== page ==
Hidalgo

Hidalgo
Photo: © 2004 Buena Vista Pictures Distribution. All rights reserved.

Director(s): Joe Johnston

Writer(s): John Fusco

Cast: , Zuleikha Robinson, Omar Sharif, Louise Lombard, Adam Alexi-Malle, Said Taghmaoui and Adoni Maropis

Release Date(s)

Mar 5, 2004 - Wide

Hidalgo takes viewers back to the type of adventure flick young viewers would line up to see on a Saturday matinee.

Starring Viggo Mortensen, the film is based on the life of Frank T. Hopkins, a legendary horsemen of the American west, and his mustang, Hidalgo. With their glory days over, Hopkins becomes the first American invited to enter the Ocean of Fire, a grueling 3,000-mile survival race across punishing terrain of the Arabian Desert.

“I think audiences everywhere will connect with the story of Frank Hopkins,” says Casey Silver, producer of Hidalgo. “There’s an exciting race that frames the story, but the real race is this man’s race to find himself, to find forgiveness within himself for his transgressions – the themes are compelling.”

The story that screenwriter John Fusco tells came about when he was doing conservation work with horses of original Native American bloodlines.

“I was doing some research into the classic Indian ponies that you see in Remington and Russell sculptures, and this name kept coming up – Hopkins – who rode a famed Indian pony, named Hidalgo. Reading about them, it led me to this legendary race across the Arabian desert. There was only so much that I could find on them, but it was enough to tell me that this was an incredible story.”

Horses are in the blood (ink?) of this writer, who also penned the scripts for Young Guns, Young Guns II, and Spirit: Stallion of the Cimarron. Fusco spent 12 years researching and writing the screenplay, which draws upon 70 years of collected writings on Hopkins and Hidalgo by such noted historians as J. Frank Dobie and Dr. Ruy d’Andrade.

“Ultimately, this is a classic hero’s journey,” says Viggo Mortensen, who plays the legendary rider. “Hopkins has to leave his familiar surroundings, and overcome, in a strange place, the obstacles and dangers in his path. What’s really interesting about the Ocean of Fire race is that it doesn’t really matter who wins in the end. It’s a question of getting through it, and what happens to a person as a result of going through that experience.”

The film was directed by Joe Johnston, a veteran of such films as October Sky, Jurassic Park III, and Jumanji. Johnston was hooked when he read the first draft.

“When I closed the script I knew I couldn’t say no. Opportunities like this come along once in a career, if you’re lucky. I knew that the action and set pieces, the epic scope of the story, could make a visually stunning film, but the element that appealed to me most was the simple story of this lost soul and his best friend, who happens to be a horse. At the heart of this amazing adventure is the story of this man running from himself, not knowing who he is. His ordeal by fire, this impossible 3,000 mile horse race is the catalyst for his rediscovery of who he really is and what his life means.”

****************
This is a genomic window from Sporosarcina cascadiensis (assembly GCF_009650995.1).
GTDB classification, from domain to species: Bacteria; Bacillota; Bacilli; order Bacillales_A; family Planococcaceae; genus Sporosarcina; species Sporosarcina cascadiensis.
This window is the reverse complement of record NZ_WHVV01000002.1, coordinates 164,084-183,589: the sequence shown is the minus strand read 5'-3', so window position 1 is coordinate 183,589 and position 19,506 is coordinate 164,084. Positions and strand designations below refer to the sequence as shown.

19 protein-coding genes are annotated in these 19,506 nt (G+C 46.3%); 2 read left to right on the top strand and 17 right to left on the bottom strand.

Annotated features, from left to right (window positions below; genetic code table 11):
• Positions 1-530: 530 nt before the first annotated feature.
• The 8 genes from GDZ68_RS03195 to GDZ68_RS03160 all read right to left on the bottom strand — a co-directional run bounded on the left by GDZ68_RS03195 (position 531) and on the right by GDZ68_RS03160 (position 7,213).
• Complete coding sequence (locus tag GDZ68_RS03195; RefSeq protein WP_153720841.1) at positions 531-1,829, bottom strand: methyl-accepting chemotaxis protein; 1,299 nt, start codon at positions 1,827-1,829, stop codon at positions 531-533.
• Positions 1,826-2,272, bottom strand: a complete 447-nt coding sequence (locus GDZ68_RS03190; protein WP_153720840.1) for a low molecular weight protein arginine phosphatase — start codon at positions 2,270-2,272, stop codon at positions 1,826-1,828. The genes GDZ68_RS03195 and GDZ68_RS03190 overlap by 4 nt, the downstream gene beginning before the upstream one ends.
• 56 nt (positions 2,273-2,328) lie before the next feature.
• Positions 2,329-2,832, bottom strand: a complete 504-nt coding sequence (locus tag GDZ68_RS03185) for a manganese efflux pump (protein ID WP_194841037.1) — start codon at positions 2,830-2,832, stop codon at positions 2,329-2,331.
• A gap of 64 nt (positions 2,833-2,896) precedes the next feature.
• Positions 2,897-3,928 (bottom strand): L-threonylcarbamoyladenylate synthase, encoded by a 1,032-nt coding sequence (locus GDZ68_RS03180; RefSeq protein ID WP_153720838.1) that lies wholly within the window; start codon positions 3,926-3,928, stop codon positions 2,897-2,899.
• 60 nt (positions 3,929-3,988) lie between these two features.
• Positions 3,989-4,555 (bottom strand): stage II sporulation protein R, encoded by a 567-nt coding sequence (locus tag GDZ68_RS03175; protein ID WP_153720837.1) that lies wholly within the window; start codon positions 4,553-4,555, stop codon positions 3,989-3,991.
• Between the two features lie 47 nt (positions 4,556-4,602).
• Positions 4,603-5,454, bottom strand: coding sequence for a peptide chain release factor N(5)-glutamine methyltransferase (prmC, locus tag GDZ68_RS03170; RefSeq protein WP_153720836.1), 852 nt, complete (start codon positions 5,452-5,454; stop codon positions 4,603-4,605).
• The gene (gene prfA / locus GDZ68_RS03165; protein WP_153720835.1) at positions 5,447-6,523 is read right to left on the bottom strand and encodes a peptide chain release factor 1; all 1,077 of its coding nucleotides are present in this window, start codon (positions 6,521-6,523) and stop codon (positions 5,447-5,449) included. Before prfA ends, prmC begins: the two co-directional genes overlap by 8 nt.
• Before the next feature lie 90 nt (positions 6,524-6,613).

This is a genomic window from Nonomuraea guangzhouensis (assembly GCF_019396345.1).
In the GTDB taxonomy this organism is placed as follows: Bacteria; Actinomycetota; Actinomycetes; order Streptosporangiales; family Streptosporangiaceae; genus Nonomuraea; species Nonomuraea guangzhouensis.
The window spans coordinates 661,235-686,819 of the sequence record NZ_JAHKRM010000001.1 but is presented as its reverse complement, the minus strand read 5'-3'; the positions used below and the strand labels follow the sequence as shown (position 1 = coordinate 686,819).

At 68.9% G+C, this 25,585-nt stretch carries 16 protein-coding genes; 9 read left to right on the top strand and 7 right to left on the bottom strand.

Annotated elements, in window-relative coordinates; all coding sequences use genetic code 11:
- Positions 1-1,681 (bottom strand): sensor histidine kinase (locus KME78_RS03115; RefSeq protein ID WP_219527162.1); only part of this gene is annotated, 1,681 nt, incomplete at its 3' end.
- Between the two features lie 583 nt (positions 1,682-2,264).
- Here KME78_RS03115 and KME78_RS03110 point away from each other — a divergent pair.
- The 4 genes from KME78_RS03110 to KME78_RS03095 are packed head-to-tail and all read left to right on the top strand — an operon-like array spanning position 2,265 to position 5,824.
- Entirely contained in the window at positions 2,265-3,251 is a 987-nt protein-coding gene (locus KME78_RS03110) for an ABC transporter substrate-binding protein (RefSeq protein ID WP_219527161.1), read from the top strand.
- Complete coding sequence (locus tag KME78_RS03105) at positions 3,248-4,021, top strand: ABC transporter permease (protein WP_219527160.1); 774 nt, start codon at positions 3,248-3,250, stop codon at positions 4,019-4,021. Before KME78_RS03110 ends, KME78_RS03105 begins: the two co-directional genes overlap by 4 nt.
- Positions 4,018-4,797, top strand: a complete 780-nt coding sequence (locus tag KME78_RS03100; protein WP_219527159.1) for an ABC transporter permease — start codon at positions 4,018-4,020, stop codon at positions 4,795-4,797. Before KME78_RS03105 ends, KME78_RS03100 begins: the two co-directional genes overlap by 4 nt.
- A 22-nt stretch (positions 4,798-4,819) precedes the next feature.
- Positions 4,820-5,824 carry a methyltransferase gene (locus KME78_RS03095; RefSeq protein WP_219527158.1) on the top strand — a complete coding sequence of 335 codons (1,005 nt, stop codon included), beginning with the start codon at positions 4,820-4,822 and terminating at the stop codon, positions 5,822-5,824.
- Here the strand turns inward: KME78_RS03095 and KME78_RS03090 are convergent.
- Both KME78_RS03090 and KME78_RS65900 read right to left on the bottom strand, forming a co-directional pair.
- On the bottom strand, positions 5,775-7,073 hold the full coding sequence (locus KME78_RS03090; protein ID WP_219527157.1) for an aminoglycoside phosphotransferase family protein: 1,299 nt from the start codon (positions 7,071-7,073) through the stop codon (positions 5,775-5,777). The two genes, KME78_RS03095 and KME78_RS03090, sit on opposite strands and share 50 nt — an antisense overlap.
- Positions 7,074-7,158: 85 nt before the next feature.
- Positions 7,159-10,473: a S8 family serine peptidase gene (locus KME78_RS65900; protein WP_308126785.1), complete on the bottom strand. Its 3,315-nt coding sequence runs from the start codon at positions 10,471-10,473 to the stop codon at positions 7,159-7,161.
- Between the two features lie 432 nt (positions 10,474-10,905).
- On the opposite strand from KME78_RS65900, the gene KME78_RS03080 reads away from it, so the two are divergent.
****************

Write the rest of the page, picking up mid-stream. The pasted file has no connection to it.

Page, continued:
He also thought it was important to realize that, well, a horse is a horse.

“In order for the story to work the audience has to care, not only about Frank Hopkins, but about his horse and the relationship that holds them together,” Johnston explains. “I was conscious of the fine line we were walking with that relationship. I wanted to make sure we never humanized the horse, made him ‘superhorse.’ In a way, that’s the easy solution, to push the believable limit of the horse’s intelligence – he could never be Trigger, or Silver, or Lassie. I think it’s more compelling to keep the two main characters within the realms of their species, because the reality you’ve set up will pay off emotionally in the end. We wanted to treat the horse as a partner, but in the way a real horseman in 1890 would do it. There’s no doubt who’s in charge – the horse serves the man – but theirs is a uniquely close and humane relationship.”

Besides pairing man with horse, Hidalgo also pairs Mortensen with screen legend Omar Sharif, who plays Sheikh Riyadh. “We were filming in some of the same locations that he was in forty years ago, filming ‘Lawrence of Arabia’ with Peter O’Toole,” notes Mortensen. “And he’s got a really good memory and a lot of good stories. Wherever we went, he’d have some story of what it was like to film that movie. He’s a fine actor.”

Sharif, who has made no bones about the fact that he did his fair share of bad work for the money, recently came out of a self-imposed retirement when he filmed the critically-acclaimed Monsieur Ibrahim.

“I hadn’t worked since 1996, really, because I wasn’t being offered any roles that truly appealed to me. But I was living in Paris when I found Monsieur Ibrahim, and decided to work again. And while I was working on that film, I was offered this part – the first good part in a major studio film that I’d been offered in a long time. Even though I was in the middle of the other film, I’m glad we found a way to make it work. I’ve enjoyed making this film, working with Viggo and Joe, and I’ve been enthusiastic about this role.”

As producer Casey Silver notes, “We are fortunate to have Omar Sharif in our cast because he is very selective about the roles he takes these days. It speaks well of the script.”